I can confirm it now, this second week of coding was even better. It
was harder on my brain cells, though. I am mostly done with the
StringIO merge. I now have working implementations in C of the BytesIO
and the StringIO objects. The only thing remaining to do, for these
two modules, is polishing the unit tests. And that shouldn’t that me
very long to do. So, in basically one week of work, I completed the
merge of cStringIO. I am certainly proud of that.
Now, I will need to attack the cPickle and cProfile modules. I don’t
know yet which I work on first. cPickle still seems very scary to me,
and unlike cStringIO it’s huge. It’s about five or six times bigger.
cProfile, on the other hand, is about the same size of cStringIO and
well documented. I even wonder if I need to code anything for
cProfile. It will be a piece of cake to merge. Now, one question
remains: should I take the cake now, or keep it for the end?
During this summer, I will post each week a short summary of what I
did, the challenges I encountered and what I learned during
my Summer of Code project. I am doing this for helping me to keep track of my
So how was my first week? It was great. I don’t know why but I
love programming in C. It is just plain fun. I thought learning Python
C API was going to be hard, but it is quite easy after all. I just read the
code in Python itself and check the reference manual for the things
I don’t know. My biggest surprise, this week, was really learning how to do
subclassable types. It is strikingly easy, however it’s quite verbose.
You can look at my scratch extension module, if you want a minimal
Other than learning the C API, I started working on the
cStringIO/StringIO merge. My current plan is to separate the cStringIO
module into two private submodules,
_string_io. One will
be for bytes literals (ASCII), and the other for Unicode.
This will reflect the changes made to the I/O subsystem in Python 3000.
These two submodules will provide optional implementations for the
speed-critical methods, like
One the best things, of this week, was the great feedback I got
from other Python developers, and particularly from my mentor Brett
Cannon, who cheerfully answers all my questions. Now, I just hope the
following week will be as fun, or even more, as this one.
This is my first blog entry with my brand new toy, the weblogging
mode for Emacs. It uses the XML-RPC interface of your favorite
blogging platform to manage your blog. In other words, it transformes
Emacs into a thermonuclear blog editor.
Even better, the installation is simple and easy. Here’s the instructions
how to get it working. First, check out
the source code of weblogger into your
cvs -z3 -d:pserver:email@example.com:/sources/emacsweblogs \
co -d weblogger weblogger/lisp
Then, make Emacs load this mode on startup by adding these two lines to your
(add-to-list 'load-path "~/.emacs.d/weblogger")
Now, you probably want to reload your configuration with
eval-buffer (assuming your
.emacs is still open). Finally, setup
weblogger for your blog with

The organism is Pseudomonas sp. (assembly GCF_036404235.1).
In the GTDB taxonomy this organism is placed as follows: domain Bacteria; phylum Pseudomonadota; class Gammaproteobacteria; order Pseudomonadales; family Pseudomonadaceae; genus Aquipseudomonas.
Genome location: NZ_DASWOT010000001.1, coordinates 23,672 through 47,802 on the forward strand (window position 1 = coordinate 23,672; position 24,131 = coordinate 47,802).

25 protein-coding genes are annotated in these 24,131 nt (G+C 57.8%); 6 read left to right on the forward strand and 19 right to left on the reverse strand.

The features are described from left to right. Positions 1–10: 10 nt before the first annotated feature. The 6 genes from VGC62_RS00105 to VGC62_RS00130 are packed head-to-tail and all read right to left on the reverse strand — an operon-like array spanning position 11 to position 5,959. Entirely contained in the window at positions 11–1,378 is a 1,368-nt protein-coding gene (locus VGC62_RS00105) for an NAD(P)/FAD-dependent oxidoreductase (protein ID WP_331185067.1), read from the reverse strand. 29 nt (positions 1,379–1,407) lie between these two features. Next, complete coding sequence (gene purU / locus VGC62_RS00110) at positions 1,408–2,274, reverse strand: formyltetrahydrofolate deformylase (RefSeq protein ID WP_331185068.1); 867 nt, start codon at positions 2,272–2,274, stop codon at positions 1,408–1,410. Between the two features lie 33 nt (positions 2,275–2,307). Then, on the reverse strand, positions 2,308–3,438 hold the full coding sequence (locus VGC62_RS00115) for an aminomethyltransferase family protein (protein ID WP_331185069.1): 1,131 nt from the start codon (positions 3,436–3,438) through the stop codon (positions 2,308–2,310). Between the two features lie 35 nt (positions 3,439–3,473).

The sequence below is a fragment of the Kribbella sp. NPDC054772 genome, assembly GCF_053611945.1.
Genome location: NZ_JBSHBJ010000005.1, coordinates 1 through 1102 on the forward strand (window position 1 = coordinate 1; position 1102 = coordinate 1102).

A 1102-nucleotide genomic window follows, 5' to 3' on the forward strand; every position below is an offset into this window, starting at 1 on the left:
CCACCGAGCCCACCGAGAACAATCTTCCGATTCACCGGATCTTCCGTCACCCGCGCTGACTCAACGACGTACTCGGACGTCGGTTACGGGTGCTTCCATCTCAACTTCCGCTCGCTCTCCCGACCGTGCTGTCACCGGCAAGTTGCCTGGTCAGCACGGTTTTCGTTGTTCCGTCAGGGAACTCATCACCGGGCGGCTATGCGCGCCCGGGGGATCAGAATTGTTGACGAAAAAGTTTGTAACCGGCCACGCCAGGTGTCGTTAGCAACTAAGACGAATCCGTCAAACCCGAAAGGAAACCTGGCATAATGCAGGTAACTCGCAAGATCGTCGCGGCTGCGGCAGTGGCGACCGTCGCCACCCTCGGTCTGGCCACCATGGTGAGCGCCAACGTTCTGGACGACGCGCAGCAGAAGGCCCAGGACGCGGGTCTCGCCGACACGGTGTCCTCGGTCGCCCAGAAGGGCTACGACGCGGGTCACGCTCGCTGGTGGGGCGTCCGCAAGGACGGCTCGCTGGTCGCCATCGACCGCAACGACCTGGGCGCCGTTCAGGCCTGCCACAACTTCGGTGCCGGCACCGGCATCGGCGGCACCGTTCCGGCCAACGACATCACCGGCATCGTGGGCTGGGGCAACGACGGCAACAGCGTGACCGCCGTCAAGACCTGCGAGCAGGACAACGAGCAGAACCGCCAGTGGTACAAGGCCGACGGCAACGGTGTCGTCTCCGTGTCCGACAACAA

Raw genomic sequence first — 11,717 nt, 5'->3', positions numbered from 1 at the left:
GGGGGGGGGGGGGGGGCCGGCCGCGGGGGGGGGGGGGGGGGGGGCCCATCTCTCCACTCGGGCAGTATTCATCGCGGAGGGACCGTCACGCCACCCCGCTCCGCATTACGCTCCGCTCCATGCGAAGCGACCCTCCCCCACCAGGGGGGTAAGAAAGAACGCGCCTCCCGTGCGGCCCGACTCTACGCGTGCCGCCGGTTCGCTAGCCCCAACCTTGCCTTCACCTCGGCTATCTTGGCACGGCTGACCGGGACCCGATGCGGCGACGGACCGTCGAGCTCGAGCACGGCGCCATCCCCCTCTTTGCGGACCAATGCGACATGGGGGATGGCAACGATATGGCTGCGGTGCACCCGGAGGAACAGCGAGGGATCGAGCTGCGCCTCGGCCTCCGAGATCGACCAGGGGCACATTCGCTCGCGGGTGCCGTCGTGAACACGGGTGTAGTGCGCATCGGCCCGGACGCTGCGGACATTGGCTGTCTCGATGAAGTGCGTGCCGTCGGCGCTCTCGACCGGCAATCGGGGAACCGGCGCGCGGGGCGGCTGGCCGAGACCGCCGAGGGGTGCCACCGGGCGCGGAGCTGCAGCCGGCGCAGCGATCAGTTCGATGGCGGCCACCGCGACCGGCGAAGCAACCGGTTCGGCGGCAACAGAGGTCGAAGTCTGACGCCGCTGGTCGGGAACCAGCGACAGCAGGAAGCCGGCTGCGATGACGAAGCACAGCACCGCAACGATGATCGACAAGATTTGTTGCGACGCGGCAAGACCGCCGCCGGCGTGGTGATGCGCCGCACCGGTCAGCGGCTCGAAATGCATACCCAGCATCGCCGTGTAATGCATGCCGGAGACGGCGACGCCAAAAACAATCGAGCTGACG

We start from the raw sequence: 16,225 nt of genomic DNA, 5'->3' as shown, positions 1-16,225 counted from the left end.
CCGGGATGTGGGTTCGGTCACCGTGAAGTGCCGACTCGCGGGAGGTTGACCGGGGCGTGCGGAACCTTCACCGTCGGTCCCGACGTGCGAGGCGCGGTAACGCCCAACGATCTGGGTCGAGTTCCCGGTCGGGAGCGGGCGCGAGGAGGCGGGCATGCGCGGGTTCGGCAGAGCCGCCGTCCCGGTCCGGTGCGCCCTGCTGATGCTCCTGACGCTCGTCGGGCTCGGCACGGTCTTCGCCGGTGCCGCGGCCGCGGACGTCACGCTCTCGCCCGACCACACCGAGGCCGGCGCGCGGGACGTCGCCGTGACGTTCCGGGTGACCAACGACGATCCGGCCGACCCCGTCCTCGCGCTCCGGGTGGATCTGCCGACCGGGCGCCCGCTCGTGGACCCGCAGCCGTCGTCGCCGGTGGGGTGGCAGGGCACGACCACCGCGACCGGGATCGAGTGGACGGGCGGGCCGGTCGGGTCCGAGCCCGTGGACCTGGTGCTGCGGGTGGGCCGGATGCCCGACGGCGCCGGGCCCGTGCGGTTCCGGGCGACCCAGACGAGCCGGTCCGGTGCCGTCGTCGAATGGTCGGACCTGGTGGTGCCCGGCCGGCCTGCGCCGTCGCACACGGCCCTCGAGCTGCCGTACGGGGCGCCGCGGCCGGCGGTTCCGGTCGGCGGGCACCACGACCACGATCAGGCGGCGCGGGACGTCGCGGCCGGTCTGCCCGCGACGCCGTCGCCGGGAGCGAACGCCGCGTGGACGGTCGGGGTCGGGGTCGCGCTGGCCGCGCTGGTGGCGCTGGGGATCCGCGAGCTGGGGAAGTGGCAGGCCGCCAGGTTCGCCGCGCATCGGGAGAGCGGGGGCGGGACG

M-x weblogger-setup-weblog. This
command will ask you a few simple questions, like your username and
password for your blog. It will also ask you for the location of the
XML-RPC interface of your blog. If you’re using WordPress, it will be
http://example.com/blog/xmlrpc.php. If you’re using
another blog publishing platform like Blogger or MovableType, it will
be somewhere else, so check your documentation.
And you’re done! You can now start new a new post with
weblogger-start-entry. Weblogger also includes a whole set of other
commands for managing your blog. Look them up, with
C-h a weblogger
RET. Happy blogging!
Quick hack: here a script
for Greasemonkey that changes the default proportional font to fixed
font on Gmail. I was tired reading distorted PEP, and code patches. And since Gmail
doesn’t allow changing the font style, I had to write this simple script. Enjoy!
Bird are singing; the Sun is rising; and rivers are flowing again. In
short, another beautiful summer is coming. To me that means the end of
classes, and a wave of exams which will crush me for a week. But after,
I will be free to do what I love — i.e. coding on open-source
software, writing, and enjoying the weather while playing sports with
my friends. Anyway, enough dreaming for today, I got some news.
I just finished the facelift to my blog’s layout. The new layout still
keeps its original simplicity, while being more colorful and
appealing. Personally, I am quite satisfied with the result. And thanks to
two Firefox add-ons, called Firebug and
Web Developer, the
whole process was a breeze (and fun too). While I am at it, I would
like to also thanks Becca Wei for the initial
theme, Almost Spring,
on which I built my theme upon. Feel free to comment about what you
like or dislike. Since it’s you after all, who will use it (unless,
of course, you’re using a feed reader).
A few longer posts will be coming up after I passed through my
exams sessions. Plus, there will a weekly post about the status of my
Google Summer of Code project. Thanks for reading!